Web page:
James Shields fell behind 4-0 after four batters, but Matt Davidson launched three homers on Opening Day as the White Sox began systematically flushing their Kauffman Stadium failures out of the system. The Sox then came back the next day with a Castillo go-ahead double, but once it became clear that 1) the Royals were really bad and 2) the Sox couldn’t replicate their success elsewhere, it didn’t quite make the cut.
Here’s another game where the White Sox trailed 4-0 after four batters, this time with Lucas Giolito on the mound. The biggest deficit was 7-2, but the White Sox erased it with two outs remaining with Avisail Garcia’s second homer of the season (and one of Jason Benetti’s finest calls to date).
That sent it into extras, and Yoan Moncada gave the Sox their first lead of the game with a two-run triple, which was made more satisfying by the fact that Rick Renteria called for a safety squeeze earlier in the at-bat.
Another former White Sox facing his old team, Chris Sale was magnificent. He allowed just seven hits over eight innings, with no walks and 10 strikeouts. Thompson’s flared RBI single — which drove home Kevan Smith after a blooped double — generated the only run he allowed. And yet Dylan Covey beat him. Nobody believed in Covey more than the Section 108 guys, who bet $108 on the game and put the winnings on the bar for our meetup afterparty.
Speaking of 108, the Red Sox led all of baseball with 108 wins, and yet the White Sox won the season series. Who are the real regular-season champs?
The White Sox locked in their first winning month of the season with maybe their most professional effort of the season. The infield showed up in all facets. Moncada tied the game with a bases-loaded double, Sanchez made a few slick picks, and Anderson scored an insurance run on a wild pitch that wasn’t that wild.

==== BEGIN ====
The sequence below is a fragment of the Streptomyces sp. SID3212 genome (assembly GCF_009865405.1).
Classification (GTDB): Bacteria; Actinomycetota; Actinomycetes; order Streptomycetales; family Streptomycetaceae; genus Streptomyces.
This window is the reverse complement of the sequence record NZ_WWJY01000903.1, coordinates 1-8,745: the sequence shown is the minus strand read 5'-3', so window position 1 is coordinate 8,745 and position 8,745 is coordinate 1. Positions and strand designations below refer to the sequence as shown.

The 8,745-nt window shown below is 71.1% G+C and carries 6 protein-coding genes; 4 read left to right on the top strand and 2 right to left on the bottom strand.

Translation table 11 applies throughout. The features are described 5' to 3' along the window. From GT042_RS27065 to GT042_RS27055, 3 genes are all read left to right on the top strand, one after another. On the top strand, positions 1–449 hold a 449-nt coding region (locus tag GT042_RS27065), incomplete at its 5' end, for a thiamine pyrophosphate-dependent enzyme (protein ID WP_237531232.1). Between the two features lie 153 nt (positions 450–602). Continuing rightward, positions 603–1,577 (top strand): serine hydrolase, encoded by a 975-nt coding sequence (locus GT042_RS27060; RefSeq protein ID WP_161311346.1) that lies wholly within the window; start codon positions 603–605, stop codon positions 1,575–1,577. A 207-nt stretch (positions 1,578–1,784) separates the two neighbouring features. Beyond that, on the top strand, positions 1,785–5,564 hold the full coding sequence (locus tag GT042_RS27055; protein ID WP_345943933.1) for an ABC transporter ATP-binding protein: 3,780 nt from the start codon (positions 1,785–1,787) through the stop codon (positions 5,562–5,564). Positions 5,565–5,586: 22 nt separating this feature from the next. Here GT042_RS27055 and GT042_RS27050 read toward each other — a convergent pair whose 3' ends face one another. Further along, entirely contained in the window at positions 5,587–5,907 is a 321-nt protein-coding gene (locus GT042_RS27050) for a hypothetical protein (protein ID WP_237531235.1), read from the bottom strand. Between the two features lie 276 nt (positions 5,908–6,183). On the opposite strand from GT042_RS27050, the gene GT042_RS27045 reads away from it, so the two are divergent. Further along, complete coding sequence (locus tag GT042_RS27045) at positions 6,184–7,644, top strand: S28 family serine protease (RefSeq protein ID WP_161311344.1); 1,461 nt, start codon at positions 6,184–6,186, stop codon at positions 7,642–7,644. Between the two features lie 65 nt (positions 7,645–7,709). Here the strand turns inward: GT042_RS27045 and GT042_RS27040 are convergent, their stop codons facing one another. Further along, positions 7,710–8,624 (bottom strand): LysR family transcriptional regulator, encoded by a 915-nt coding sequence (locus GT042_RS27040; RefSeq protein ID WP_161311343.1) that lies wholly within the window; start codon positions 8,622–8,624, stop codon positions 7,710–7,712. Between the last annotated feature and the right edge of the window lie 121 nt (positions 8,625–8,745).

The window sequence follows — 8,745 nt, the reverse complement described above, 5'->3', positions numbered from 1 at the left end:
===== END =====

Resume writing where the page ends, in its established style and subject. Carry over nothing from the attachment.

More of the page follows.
The groans and boos after that run tell the rare story of the 2018 White Sox outclassing a superior opponent.
As I said before, victories against the Royals would’ve padded the list, but this one was extraordinary. After Reynaldo Lopez gave up three homers in the second inning to fall behind 6-0, the White Sox answered with three homers in the fourth:
- Jose Abreu single
- Daniel Palka single
- Avisail Garcia three-run homer
- Nicky Delmonico single
- Tim Anderson two-run homer
- Omar Narvaez solo homer
And because it was a home Sunday, Hawk Harrelson was on the call for all of them.
And if that wasn’t enough, in between those two outbursts, the White Sox announced that Michael Kopech would be making his MLB debut the following Tuesday. All of this created the kind of electricity the White Sox were both unable and unwilling to generate elsewhere in the season.
Trayce Thompson only had 14 hits over 48 games with the White Sox, but a couple of them were huge. He delivered the season’s first walk-off win — and Minnesota’s fifth walk-off loss — with a two-out solo shot off former teammate Addison Reed. It should’ve been most memorable for capping off a four-run comeback against a division rival, but Yolmer Sanchez ended up stealing the show with a celebration that stands as the season’s most memorable moment.
— Chicago White Sox (@whitesox) May 4, 2018
Sanchez helped lighten the load of a rebuilding year with variations on the theme, including a more athletic self-dousing during the White Sox’ Sept. 3 walk-off over Detroit. I suppose that game could’ve also made the list — Palka tied the game with a homer and Davidson won it with his own — but rising to life after eight sleepy innings to sneak ahead of an equally bad team into third place in front of 15,000 fans is something the Sox probably want to avoid in future seasons.